Category: Blog

“You are about to embark upon the Great Crusade”: The D-Day Landings in Video Games

The seas are rough, the landing craft crash through the waves, and the ramps lower to meet a wall of German machine gun fire that scythes through the soldiers packed into the small boats. As corpses fall into the water, dying it red, the player advances, trying to seek some sort of protection. So begins a typical level in many video games whose focus is the Second World War—the invasion of Normandy, France. D-Day: June 6, 1944.… Read the rest

Super Trendsetter 64

19 years ago, the famous fictional Italian plumber appeared in a game that launched with the gaming system known as the Nintendo 64. Super Mario 64 was the plumber’s first 3D platformer and it was also the same game that revolutionized the genre of 3D platforming. As many of you know, the Super Mario series was filled with 2D platformers before the release of the Nintendo 64 game, so the transition was something completely different and unexplored.


Games before Super Mario 64 always had a camera that was fixed, so that player could not interact with it and change the angle while playing the game.… Read the rest

The Order: 1886 (Or How One Game Embodies Much of What’s Wrong with AAA Games)

Recently, a friend of mine was shocked to discover The Order: 1886 in a used games store, as it had only been released a few weeks prior to her visit. Thinking she was experiencing a great streak of luck, she bought the game, when, in reality, she might as well have broken a mirror or walked under a ladder.

It is by no means an exaggeration to say that I found the The Order: 1886 to be baffling on almost every level. After having spent a great deal of time both playing the game and watching my friend play it, I have lost a great deal of faith in AAA titles.… Read the rest

On Bethesda and Mods

Bethesda Game Studios is known for the popular Elder Scrolls series, and in more recent years, the Fallout franchise.  Their open-world RPGs have consistently topped the charts on sales and replay value. But ultimately what makes these games so popular is the ease-of-access for modifying the games files, and the helpful communities that have evolved around this key feature. So the question is, who really makes the content players keep returning to? The developers, or the fanbase?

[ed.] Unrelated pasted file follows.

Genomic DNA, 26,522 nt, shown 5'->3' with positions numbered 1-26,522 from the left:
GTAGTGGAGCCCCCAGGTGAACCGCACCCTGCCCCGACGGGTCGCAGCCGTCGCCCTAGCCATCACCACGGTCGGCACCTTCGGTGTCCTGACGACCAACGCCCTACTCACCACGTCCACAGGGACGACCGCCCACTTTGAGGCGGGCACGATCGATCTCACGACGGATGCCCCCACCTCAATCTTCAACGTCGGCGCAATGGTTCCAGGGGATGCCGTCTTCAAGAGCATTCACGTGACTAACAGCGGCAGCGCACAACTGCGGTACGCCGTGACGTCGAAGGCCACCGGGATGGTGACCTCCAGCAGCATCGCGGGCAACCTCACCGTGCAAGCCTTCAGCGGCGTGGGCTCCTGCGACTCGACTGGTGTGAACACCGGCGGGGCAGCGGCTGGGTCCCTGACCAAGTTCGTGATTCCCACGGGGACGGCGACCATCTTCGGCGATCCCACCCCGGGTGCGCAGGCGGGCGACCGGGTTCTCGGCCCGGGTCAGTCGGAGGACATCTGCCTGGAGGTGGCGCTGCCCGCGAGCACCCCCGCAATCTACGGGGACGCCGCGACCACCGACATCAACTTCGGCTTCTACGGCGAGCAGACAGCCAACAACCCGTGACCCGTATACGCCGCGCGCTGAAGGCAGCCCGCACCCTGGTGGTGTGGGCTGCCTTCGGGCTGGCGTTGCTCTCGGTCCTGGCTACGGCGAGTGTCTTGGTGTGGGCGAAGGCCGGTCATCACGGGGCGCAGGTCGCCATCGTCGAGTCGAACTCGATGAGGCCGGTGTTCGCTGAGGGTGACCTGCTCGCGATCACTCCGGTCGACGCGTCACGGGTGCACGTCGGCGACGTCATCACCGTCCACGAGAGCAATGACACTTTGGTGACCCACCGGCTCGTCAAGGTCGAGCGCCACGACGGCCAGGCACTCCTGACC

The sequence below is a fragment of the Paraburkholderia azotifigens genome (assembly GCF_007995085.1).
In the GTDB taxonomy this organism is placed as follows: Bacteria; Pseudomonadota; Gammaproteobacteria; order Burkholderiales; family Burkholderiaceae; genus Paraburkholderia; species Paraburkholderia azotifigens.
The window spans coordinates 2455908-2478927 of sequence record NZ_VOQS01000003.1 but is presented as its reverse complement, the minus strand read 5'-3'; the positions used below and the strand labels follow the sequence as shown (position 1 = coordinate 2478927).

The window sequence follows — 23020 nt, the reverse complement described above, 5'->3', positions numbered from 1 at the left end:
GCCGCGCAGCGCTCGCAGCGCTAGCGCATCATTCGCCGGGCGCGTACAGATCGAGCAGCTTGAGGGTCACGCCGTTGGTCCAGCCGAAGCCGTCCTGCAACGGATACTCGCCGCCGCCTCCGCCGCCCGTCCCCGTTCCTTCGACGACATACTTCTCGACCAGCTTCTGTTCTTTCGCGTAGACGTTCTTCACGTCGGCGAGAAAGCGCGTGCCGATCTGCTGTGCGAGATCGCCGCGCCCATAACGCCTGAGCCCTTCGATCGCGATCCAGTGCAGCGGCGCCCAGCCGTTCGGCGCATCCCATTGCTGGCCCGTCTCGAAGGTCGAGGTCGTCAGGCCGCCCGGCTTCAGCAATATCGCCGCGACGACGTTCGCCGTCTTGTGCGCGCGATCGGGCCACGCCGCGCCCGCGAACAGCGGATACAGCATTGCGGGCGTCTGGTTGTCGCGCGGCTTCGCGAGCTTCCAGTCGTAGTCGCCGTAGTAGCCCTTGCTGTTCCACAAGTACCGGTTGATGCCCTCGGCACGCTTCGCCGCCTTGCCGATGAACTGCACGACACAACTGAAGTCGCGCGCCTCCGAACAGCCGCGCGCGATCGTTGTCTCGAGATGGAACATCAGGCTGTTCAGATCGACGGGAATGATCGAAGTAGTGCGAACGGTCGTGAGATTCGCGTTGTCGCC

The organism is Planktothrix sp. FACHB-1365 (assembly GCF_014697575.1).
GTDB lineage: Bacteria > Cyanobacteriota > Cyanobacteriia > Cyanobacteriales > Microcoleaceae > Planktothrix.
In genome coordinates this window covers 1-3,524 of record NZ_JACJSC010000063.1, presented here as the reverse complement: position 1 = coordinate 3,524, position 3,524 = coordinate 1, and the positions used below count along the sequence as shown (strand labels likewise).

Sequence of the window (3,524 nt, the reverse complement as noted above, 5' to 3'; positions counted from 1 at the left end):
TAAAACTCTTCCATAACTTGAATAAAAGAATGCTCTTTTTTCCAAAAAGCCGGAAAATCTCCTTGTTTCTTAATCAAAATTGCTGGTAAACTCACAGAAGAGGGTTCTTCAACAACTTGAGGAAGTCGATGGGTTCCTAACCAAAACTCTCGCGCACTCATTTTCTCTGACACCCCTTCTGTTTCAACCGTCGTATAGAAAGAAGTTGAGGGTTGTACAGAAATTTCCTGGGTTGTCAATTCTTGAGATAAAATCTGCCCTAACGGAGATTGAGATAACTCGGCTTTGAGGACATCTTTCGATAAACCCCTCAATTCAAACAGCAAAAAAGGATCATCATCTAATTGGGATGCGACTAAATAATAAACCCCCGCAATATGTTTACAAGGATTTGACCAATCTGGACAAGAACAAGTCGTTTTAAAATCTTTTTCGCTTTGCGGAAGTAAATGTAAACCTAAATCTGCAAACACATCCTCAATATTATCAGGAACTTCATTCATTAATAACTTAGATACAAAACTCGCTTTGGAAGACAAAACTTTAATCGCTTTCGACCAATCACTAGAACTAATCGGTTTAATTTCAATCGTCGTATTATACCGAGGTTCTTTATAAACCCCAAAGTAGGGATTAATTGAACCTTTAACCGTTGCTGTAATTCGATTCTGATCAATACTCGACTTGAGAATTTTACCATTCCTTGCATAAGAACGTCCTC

The original Falllout games were published by Black Isle Studios, and where spiritual successors to the Wasteland series by Interplay Productions from the 1980’s.… Read the rest

We All Have Fears, Even the Bad Guys.

Realism in Middle-Earth? Now, I’m using realism in a subjective sense, talking about the realism in the diegetic world of Middle-Earth: Shadow of Mordor. Realism is going beyond just the look of the game. Of course the game is beautiful, the areas of Mordor you can explore have desolate barren wastelands, over run by Uruk scum while other areas are lush and expansive that seem to be teaming with life. Even your character has a unique realistic design. His hair seems greasy and unkempt, as it should in this type of environment. When it rains your clothes become saturated, and are given a unique shine while other objects in game will have the rain bouncing off them as they would in a real world setting.… Read the rest

Magically Scientific, Scientifically Magical: The Many Genres of Destiny

by Daniel Epperly